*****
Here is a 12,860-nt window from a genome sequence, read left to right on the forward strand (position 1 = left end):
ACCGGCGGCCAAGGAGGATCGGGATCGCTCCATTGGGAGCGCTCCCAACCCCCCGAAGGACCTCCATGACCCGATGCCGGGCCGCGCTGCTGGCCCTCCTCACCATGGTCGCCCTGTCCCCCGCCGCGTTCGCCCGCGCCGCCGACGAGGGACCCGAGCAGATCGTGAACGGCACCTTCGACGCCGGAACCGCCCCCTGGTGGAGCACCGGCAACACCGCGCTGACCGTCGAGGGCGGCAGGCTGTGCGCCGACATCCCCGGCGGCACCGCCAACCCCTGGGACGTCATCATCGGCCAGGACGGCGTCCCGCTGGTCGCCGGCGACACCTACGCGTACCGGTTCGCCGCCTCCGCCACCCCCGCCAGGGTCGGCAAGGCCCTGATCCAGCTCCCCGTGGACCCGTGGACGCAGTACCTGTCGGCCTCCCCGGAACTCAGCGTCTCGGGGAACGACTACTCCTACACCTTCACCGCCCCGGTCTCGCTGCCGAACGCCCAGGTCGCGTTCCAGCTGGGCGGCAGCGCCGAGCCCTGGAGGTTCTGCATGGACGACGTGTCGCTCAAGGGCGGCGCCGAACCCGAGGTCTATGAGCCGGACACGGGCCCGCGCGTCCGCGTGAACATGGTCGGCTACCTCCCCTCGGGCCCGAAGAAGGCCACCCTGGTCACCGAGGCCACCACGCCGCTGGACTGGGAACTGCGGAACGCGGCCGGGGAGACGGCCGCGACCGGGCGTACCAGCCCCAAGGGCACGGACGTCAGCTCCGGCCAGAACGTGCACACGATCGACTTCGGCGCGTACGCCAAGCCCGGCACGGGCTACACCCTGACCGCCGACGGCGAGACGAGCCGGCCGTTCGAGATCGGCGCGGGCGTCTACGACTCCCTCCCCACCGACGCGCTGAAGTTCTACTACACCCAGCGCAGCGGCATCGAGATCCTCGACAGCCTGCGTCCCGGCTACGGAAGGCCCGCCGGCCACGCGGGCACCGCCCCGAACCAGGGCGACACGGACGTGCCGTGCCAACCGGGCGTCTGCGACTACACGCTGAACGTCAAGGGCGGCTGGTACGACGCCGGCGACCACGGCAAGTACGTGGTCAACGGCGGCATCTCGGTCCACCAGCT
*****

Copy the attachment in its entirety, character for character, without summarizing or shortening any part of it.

Here is a 12,860-nt window from a genome sequence, read left to right on the forward strand (position 1 = left end):
ACCGGCGGCCAAGGAGGATCGGGATCGCTCCATTGGGAGCGCTCCCAACCCCCCGAAGGACCTCCATGACCCGATGCCGGGCCGCGCTGCTGGCCCTCCTCACCATGGTCGCCCTGTCCCCCGCCGCGTTCGCCCGCGCCGCCGACGAGGGACCCGAGCAGATCGTGAACGGCACCTTCGACGCCGGAACCGCCCCCTGGTGGAGCACCGGCAACACCGCGCTGACCGTCGAGGGCGGCAGGCTGTGCGCCGACATCCCCGGCGGCACCGCCAACCCCTGGGACGTCATCATCGGCCAGGACGGCGTCCCGCTGGTCGCCGGCGACACCTACGCGTACCGGTTCGCCGCCTCCGCCACCCCCGCCAGGGTCGGCAAGGCCCTGATCCAGCTCCCCGTGGACCCGTGGACGCAGTACCTGTCGGCCTCCCCGGAACTCAGCGTCTCGGGGAACGACTACTCCTACACCTTCACCGCCCCGGTCTCGCTGCCGAACGCCCAGGTCGCGTTCCAGCTGGGCGGCAGCGCCGAGCCCTGGAGGTTCTGCATGGACGACGTGTCGCTCAAGGGCGGCGCCGAACCCGAGGTCTATGAGCCGGACACGGGCCCGCGCGTCCGCGTGAACATGGTCGGCTACCTCCCCTCGGGCCCGAAGAAGGCCACCCTGGTCACCGAGGCCACCACGCCGCTGGACTGGGAACTGCGGAACGCGGCCGGGGAGACGGCCGCGACCGGGCGTACCAGCCCCAAGGGCACGGACGTCAGCTCCGGCCAGAACGTGCACACGATCGACTTCGGCGCGTACGCCAAGCCCGGCACGGGCTACACCCTGACCGCCGACGGCGAGACGAGCCGGCCGTTCGAGATCGGCGCGGGCGTCTACGACTCCCTCCCCACCGACGCGCTGAAGTTCTACTACACCCAGCGCAGCGGCATCGAGATCCTCGACAGCCTGCGTCCCGGCTACGGAAGGCCCGCCGGCCACGCGGGCACCGCCCCGAACCAGGGCGACACGGACGTGCCGTGCCAACCGGGCGTCTGCGACTACACGCTGAACGTCAAGGGCGGCTGGTACGACGCCGGCGACCACGGCAAGTACGTGGTCAACGGCGGCATCTCGGTCCACCAGCT